Will an ecological crisis surprise us, just like the 2008 financial crisis did? This question sets up a trap, because there was no surprise in 2008.
What is going up so fast: house prices, derivatives’ trades, global warming emissions? Are we in for a surprise?
In the latest issue of Foreign Affairs Alan Greenspan, the former Federal Reserve Governor, endorses a pervasive narrative that economists “never saw the crisis coming”. But that narrative is wrong. Ample warning signs announced the looming financial disaster before 2008. Policy makers and regulators simply chose to ignore them.
If plenty of indicators herald the arrival of bad stuff, acting as if you are surprised only demonstrates that you were not paying attention or did not care enough to get into action.
A new book Guardians of Finance by James Barth, Gerald Caprio and Ross Levine claims that financial regulators were aware of what was going on, but that their deep-seated assumptions on finance and free markets obfuscated reality and led to inertia. With the vast amount of books out on Lehman Brothers, AIG and other firms, we already knew that many financial players saw themselves as dancing and drinking the night away, waiting until the music would stop and the lights go on.
Here are some randomly picked data that regulators knew before 2008:
1. The FBI recorded a rise in mortgage frauds by 272% from 2004 to 2008, and issued public warnings.
2. In Ireland, house prices rose by 250% from 1995 to 2006; the bank Anglo Irish expanded by 40% a year from 1999 to 2006 (every year!).
3. Greenspan’s Fed allowed banks to reduce capital drastically by purchasing credit default swaps, an insurance product. By 2006 the Fed knew of AIG’s fragility as a result from selling tons of such credit insurance, and thus knew of the fragility of the banks that had purchased the swaps.
4. Gillian Tett writes in her book Fool’s Gold that the New York Fed became very concerned about the spectacular rise in Credit Default Swaps already in 2004, especially because of the opaque nature of the trades.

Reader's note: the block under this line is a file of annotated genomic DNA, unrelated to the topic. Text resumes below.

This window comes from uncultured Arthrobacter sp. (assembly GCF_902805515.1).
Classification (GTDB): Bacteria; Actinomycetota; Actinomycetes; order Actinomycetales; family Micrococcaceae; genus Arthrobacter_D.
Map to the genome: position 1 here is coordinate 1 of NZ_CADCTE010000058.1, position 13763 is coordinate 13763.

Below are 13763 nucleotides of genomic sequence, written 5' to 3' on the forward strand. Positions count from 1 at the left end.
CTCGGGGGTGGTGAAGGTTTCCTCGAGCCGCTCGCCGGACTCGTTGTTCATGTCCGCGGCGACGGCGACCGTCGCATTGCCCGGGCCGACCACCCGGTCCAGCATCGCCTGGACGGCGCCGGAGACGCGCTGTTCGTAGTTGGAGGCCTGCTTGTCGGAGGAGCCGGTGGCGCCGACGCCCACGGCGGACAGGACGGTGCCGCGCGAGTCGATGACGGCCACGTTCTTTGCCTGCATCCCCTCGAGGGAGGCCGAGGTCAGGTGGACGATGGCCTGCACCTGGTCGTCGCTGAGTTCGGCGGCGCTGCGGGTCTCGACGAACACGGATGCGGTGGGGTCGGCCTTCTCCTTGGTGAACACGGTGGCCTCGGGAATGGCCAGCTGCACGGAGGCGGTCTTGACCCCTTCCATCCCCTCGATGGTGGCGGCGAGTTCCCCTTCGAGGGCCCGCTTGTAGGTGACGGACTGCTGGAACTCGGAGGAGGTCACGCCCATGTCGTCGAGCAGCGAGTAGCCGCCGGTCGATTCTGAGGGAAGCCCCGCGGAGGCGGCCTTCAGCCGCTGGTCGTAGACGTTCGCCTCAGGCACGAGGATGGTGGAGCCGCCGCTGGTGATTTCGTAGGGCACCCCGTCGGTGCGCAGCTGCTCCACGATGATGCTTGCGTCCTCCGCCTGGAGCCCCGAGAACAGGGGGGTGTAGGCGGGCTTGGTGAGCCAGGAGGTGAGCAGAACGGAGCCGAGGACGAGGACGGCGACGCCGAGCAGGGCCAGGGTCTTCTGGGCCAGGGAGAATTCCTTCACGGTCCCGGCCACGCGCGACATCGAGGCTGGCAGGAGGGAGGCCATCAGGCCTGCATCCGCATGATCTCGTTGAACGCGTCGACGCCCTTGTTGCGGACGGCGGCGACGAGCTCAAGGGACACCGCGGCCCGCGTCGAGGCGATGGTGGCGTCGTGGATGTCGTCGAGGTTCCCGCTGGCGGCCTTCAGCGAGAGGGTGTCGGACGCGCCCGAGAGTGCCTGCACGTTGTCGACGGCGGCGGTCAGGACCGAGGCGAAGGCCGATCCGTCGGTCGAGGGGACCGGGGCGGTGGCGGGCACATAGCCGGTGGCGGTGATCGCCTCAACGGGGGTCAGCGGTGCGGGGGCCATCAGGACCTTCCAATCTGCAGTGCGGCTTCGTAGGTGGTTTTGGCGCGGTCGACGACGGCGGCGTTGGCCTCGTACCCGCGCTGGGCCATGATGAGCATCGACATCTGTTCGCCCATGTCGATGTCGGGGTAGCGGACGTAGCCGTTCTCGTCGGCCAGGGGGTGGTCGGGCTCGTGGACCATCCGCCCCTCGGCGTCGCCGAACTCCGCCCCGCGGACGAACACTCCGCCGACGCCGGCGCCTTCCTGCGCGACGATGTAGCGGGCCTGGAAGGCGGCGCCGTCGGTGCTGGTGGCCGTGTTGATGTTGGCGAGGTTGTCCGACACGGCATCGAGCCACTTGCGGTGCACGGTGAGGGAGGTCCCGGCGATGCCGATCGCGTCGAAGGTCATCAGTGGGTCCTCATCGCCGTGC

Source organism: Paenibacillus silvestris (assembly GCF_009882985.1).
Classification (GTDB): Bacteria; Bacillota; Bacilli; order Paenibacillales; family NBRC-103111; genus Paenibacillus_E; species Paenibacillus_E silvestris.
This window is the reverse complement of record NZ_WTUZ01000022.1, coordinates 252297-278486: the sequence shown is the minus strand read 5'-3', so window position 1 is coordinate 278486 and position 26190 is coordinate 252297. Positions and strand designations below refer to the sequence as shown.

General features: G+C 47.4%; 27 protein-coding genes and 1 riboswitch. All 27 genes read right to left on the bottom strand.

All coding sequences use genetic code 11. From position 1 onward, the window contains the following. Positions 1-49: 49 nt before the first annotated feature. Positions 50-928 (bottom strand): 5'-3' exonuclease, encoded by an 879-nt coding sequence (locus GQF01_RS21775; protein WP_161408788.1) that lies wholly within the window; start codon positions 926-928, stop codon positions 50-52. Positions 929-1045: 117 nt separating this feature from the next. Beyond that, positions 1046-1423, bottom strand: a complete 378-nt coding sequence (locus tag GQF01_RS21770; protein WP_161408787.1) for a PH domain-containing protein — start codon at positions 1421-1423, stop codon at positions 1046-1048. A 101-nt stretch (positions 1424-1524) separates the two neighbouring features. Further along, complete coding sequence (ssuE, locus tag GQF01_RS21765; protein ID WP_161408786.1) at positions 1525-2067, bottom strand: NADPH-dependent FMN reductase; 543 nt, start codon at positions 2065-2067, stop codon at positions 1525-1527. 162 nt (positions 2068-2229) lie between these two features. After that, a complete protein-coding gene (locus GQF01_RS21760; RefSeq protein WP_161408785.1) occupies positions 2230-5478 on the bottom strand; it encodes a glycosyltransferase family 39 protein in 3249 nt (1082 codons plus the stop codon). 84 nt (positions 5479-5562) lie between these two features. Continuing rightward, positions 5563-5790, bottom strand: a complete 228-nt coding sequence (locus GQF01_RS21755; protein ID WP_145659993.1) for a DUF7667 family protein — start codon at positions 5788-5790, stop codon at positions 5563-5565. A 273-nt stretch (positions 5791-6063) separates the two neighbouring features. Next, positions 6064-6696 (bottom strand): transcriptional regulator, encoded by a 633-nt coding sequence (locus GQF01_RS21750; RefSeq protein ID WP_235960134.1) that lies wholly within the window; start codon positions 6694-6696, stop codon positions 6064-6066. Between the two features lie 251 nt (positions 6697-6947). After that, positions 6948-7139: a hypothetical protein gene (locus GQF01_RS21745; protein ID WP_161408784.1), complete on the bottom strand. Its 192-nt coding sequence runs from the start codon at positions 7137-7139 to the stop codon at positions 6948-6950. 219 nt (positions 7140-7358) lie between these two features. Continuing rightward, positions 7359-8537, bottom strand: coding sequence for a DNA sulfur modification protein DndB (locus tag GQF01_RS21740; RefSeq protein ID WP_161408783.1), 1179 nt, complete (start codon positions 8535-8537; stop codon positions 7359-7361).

5. Debt of Spanish household and nonfinancial firms went from 70% of GDP in 1997 to 170% of GDP in 2008.
6. In 1998 the CFTC (the US regulator for swaps) proposed to regulate over-the-counter derivatives, but no one heeded the call. That same year hedge fund LTCM blew up in part because of OTC products.
7. Many bank reviews before 2007 by the FDIC, a US bank regulator, signalled that banks’ exposures to risks were too large, but no one followed up.
8. Multi-billion dollar losses by rogue traders demonstrated the taking of excessive risks.
Government agencies and experts are gathering data on the possibility of an upcoming ecological crisis, just as they did on the financial crisis. A United Nations’ report of a few weeks ago showed carbon dioxide emissions today that are unprecedentedly high. The negative impact already hits communities around the world, and the longer we wait, the costlier the adaptation will be. If only financial regulators had stopped the party well before 2008, we would not pay the huge price of adaptation now. In the US, 15 million people more are in poverty today compared to 2000, and nearly all of this increase happened since 2008. In Europe, the rapid turnaround of the economy in countries like Greece and Portugal tests the limits of what societies can bear.